The Orange Institution wants to see a prosperous and peaceful Northern Ireland where all traditions and cultures are valued and respected.
That was the message from the organisation’s Grand Secretary, Rev Mervyn Gibson, as he addressed brethren at the Twelfth demonstration in Newcastle.
Crowds lined the streets to see around 6,000 Orange Order members and 70 bands parade through the picturesque Co Down town.
In a break from tradition, Orangemen and bands from Mourne District joined with their peers from Castlewellan, Ballynahinch, Lecale, Saintfield and Comber.
Numbers were also swelled with the participation of Orangemen from Coventry in England, guests from Ontario in Canada and the biggest individual private lodge, Ballyvea LOL 343a, which boasts in excess of 160 members.
Among the special guests at the event was highly acclaimed mezzo-soprano soloist Emma Brown, who performed during the platform proceedings.
Addressing brethren in Donard Park, Rev Gibson spoke about the importance of the Orange Institution adapting to change and being “fit for purpose” in the years ahead.
“The world in which the Orange Institution exists today is different from the world our forefathers lived in when they formed this institution in 1795. It’s different from the Ireland of 1912 our grandparents lived in when they signed the Ulster Covenant. It’s different to the Northern Ireland we knew growing up prior to the Troubles in 1969,” he said.
“The political reality of this country today would have been unthinkable 30 years ago. But we are where we are. We live and work in the world today; not yesterday, our future starts from here.
“There is no point in fighting yesterday’s battles today because it doesn’t change things. It is futile to use strategies and tactics we once used in another time to deal with the difficulties and opposition we face today.
“The Orange Institution needs to be an organisation that is fit for purpose in this and future generations – fit to defend and promote all we hold dear – our faith, our heritage and our British citizenship.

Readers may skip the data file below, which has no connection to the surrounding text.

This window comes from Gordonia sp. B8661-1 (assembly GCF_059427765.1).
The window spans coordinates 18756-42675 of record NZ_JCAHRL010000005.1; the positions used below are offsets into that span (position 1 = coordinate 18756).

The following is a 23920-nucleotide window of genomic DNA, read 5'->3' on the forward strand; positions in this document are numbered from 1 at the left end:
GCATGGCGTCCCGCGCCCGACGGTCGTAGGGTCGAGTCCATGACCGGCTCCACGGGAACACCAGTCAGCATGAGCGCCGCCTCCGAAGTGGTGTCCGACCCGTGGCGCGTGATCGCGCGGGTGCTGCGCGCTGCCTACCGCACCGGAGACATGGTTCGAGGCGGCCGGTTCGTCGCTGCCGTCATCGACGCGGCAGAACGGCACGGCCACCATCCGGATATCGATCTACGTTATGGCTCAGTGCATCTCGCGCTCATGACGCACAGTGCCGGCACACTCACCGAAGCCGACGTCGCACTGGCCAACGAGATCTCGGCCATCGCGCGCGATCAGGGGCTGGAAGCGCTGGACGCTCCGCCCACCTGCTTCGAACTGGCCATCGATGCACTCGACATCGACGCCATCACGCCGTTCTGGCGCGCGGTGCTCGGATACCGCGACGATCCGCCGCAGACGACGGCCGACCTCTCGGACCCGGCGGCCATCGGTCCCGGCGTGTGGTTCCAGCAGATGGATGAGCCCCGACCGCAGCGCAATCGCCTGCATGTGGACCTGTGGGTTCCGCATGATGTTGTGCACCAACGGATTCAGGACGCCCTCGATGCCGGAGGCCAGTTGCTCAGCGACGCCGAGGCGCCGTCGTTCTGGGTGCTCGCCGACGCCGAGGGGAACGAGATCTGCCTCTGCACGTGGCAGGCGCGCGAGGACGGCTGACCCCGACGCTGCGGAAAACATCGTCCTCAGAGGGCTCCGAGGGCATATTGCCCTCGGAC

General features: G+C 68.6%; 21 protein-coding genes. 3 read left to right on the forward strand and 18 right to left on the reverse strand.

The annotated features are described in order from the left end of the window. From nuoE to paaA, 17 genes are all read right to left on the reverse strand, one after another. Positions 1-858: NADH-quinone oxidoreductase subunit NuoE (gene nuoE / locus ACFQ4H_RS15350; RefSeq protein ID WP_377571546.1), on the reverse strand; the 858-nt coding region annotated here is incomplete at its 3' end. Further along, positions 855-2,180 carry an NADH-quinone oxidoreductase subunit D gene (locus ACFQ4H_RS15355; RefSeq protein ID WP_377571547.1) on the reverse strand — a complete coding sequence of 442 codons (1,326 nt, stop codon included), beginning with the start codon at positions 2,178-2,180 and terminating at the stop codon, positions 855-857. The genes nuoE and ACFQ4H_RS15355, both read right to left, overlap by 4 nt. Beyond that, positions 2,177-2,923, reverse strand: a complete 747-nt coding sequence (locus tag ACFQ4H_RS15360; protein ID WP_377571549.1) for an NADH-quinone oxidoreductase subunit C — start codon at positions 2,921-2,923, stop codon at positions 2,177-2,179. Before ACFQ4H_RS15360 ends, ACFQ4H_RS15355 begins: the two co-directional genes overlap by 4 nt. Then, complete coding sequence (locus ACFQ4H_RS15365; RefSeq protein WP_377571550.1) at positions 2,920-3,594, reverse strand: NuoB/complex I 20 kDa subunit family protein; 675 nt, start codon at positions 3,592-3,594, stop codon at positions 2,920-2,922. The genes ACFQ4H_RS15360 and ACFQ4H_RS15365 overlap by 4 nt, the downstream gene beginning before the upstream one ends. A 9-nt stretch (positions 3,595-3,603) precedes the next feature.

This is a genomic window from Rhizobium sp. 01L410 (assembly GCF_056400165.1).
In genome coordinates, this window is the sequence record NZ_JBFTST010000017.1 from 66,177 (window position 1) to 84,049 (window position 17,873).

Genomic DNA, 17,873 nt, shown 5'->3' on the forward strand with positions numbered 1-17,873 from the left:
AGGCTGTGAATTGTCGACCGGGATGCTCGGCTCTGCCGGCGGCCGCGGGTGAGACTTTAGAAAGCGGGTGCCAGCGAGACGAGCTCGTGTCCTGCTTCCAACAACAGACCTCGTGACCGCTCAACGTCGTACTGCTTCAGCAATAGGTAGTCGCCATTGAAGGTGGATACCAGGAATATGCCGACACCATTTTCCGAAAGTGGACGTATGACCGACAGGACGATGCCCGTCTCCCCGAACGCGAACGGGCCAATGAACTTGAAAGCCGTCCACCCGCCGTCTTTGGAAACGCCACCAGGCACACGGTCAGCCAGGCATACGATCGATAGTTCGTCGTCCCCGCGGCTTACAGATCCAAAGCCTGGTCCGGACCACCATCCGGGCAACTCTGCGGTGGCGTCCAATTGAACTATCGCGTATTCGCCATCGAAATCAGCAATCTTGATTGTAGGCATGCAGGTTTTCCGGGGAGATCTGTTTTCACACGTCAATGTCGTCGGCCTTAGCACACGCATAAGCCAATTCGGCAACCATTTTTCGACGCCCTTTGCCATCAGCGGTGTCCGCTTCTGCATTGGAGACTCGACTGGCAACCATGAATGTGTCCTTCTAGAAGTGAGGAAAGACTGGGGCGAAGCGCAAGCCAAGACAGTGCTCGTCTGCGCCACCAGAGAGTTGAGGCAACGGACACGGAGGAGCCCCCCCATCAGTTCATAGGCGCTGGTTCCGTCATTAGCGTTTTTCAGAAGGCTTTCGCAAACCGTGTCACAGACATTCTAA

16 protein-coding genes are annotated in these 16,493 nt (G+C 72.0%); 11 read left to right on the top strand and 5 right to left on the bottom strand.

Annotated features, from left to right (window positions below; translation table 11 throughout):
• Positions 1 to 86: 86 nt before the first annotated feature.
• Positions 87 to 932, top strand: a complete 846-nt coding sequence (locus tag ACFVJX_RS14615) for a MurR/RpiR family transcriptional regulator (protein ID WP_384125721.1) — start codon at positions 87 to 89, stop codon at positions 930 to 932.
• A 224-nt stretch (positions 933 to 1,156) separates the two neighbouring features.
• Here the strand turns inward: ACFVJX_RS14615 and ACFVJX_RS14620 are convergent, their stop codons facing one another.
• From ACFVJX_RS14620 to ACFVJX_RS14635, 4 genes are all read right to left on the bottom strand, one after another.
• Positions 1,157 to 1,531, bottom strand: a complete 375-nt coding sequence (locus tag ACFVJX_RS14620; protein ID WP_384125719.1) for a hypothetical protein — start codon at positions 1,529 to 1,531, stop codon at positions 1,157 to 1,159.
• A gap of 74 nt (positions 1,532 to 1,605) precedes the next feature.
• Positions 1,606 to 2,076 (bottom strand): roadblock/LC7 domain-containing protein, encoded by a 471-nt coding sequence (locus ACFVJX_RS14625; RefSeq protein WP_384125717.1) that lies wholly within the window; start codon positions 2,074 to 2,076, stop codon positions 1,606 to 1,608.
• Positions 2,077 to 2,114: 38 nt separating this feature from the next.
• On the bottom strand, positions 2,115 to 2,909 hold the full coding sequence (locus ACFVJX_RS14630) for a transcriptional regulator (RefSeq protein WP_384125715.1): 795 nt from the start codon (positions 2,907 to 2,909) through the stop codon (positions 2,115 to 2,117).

“For too long we allowed others to set the agenda and we responded – and there were good reasons for our response. However, the time is right to accept the challenges that change has brought about, it’s not change that we necessarily like but it’s where we are. We have to deal with realities and not how we would like it to be.”
Stressing that unionists won’t be bribed, cajoled or frightened into a united Ireland, Rev Gibson continued: “History has shown our resolve to defend our religion and laws. It has shown the length we are prepared to go to remain British. British we were born and British we will remain.
“How we defend and promote these faith and political truths requires new thinking, new tactics and new alliances.
“The principles and message remain the same, but how we defend and promote them needs to be made fit for purpose in a world that would be unrecognisable to our fathers and mothers, let alone our grandfathers and grandmothers.
“The Grand Lodge seeks to position the institution to address the challenges we face and respond positively to the opportunities change presents.”
He added: “I believe the Orange Institution is in a good place, we are moving forward; we are adapting to changes in society, without compromising our beliefs. We continue to play an active and positive role in civic society.
“The Orange Institution wants to see a prosperous and peaceful Northern Ireland where all traditions and cultures are valued and respected.”
Neil Holmes, secretary of Castlewellan District LOL No 12, added: “The crowds were three or four deep on every inch of the route. It was a great day.”